Early results are encouraging for a novel brain therapy to treat dystonia. Credit: Thinkstock
For nearly 20 years, Sylvia May has not been able to hold her head straight. The muscles in her neck are in constant spasm, meaning her head tilts permanently to one side in an often painful position.
Though her symptoms began in 2000, it was nearly six years before the neurological disorder dystonia was diagnosed. "I went to physios, GPs, had neck X-rays – everything appeared normal," she says, "but clearly there was something wrong."
There are few treatment options for people such as May, but there are positive signs from the early results of research into an unusual therapy using magnetic pulses to the brain.
Physiotherapy professor Dr Lynley Bradnam is trialling the use of transcranial magnetic stimulation (TMS) of the brain in dystonia sufferers, and it seems the treatment may improve mobility and quality of life, and reduce pain levels.
TMS is a non-invasive treatment. "We hold a magnetic coil over the skull and focus a small magnetic pulse into the brain painlessly," Dr Bradnam says.
Dr Bradnam, of the Graduate School of Health at the University of Technology Sydney, is comparing TMS responses in neck dystonia with those from her earlier research testing the response of hand dystonia patients to transcranial direct-current stimulation (tDCS), which sends a weak electric current into the brain using electrodes.
TMS and tDCS stimulate cortical neurons within the brain in an attempt to disrupt faulty messages thought to be the reason for dystonia. Both techniques are sometimes used to treat stroke patients.
At this stage, tDCS has no approval for clinical use and TMS is approved for use only in the treatment of depression.
"We can't offer it as a therapeutic intervention. It can only be used in an experimental study at present," Dr Bradnam says.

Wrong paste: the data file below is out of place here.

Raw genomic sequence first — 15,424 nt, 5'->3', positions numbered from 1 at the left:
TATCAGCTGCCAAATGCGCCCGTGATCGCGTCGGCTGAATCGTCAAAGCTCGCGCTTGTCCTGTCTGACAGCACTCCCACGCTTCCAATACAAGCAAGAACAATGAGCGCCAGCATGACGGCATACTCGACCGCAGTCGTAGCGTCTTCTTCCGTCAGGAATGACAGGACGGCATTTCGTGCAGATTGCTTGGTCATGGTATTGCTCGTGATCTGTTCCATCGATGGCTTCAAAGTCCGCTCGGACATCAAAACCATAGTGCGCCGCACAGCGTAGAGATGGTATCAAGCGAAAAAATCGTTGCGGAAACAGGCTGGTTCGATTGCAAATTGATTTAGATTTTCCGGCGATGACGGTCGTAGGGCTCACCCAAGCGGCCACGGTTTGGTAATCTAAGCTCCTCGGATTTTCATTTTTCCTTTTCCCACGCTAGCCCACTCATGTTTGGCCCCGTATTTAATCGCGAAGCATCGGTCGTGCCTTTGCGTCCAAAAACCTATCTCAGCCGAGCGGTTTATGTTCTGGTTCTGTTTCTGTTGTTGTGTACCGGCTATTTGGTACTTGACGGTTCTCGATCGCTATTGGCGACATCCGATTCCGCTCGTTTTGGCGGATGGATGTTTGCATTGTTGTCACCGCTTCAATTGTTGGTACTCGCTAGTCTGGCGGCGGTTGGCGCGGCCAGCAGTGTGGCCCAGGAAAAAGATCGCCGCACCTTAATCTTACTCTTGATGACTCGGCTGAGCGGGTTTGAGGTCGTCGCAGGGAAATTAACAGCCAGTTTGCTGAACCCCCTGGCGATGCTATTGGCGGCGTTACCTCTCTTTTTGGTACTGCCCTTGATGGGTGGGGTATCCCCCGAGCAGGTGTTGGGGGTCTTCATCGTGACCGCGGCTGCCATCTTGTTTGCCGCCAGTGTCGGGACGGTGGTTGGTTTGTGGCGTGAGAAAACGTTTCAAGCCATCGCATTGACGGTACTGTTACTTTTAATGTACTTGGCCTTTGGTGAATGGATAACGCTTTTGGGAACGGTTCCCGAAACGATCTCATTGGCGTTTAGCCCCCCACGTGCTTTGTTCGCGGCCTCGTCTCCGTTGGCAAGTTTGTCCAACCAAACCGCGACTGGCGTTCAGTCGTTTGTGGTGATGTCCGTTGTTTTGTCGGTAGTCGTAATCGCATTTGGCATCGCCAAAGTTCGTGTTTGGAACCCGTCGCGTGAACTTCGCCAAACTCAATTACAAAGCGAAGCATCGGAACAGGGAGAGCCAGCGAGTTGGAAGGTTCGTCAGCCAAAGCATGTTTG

Dr Florence Chang is a neurologist at Westmead hospital who treats dystonia patients and is researching the pathophysiology of dystonia. "It can affect people of all ages, including children," she says.
Dr Chang says that although dystonia is the third most common movement disorder (after essential tremor and Parkinson's disease), there are few treatments and no cure.
People with dystonia experience an uncontrollable muscle spasm, usually in one part of the body such as the neck or feet. The disorder can be focal (occurring in one part of the body) or generalised.
Dr Chang estimates that 8000 Australians have focal dystonia and 800 have generalised dystonia.
She says the most common treatment in adult-onset dystonia involves Botox injections to the over-active muscles.
"It's painful and patients need to come back every three months because the injection wears off. And there are side effects, like muscle weakness or, in the neck, a risk of choking," she says.
One of the more successful treatments for generalised dystonia is deep brain stimulation (DBS), where a neurosurgeon implants small electrodes in the brain then connects them to a small battery-powered device (similar to a Pacemaker) permanently lodged under the patient's skin near the chest.
The procedure carries risks of stroke or infection so it is used only on severe cases, Dr Chang says.
She says the prospect of a treatment such as TMS that could provide long-term relief without severe side effects is good news for dystonia sufferers.
Professor Bradnam says some physiotherapy interventions, which help patients with strength and mobility, can also help.
"I wanted to look at the therapeutic perspective of treating dystonia with a method of brain stimulation that was not so invasive and eventually combine brain stimulation with more traditional physiotherapy treatments," she says.
"When I started working with people with this condition, I realised the serious impact it has on their lives. They suffer a lot of pain, many are unable to work and there's also a lack of understanding about dystonia, so they have to constantly explain to people what's wrong with them."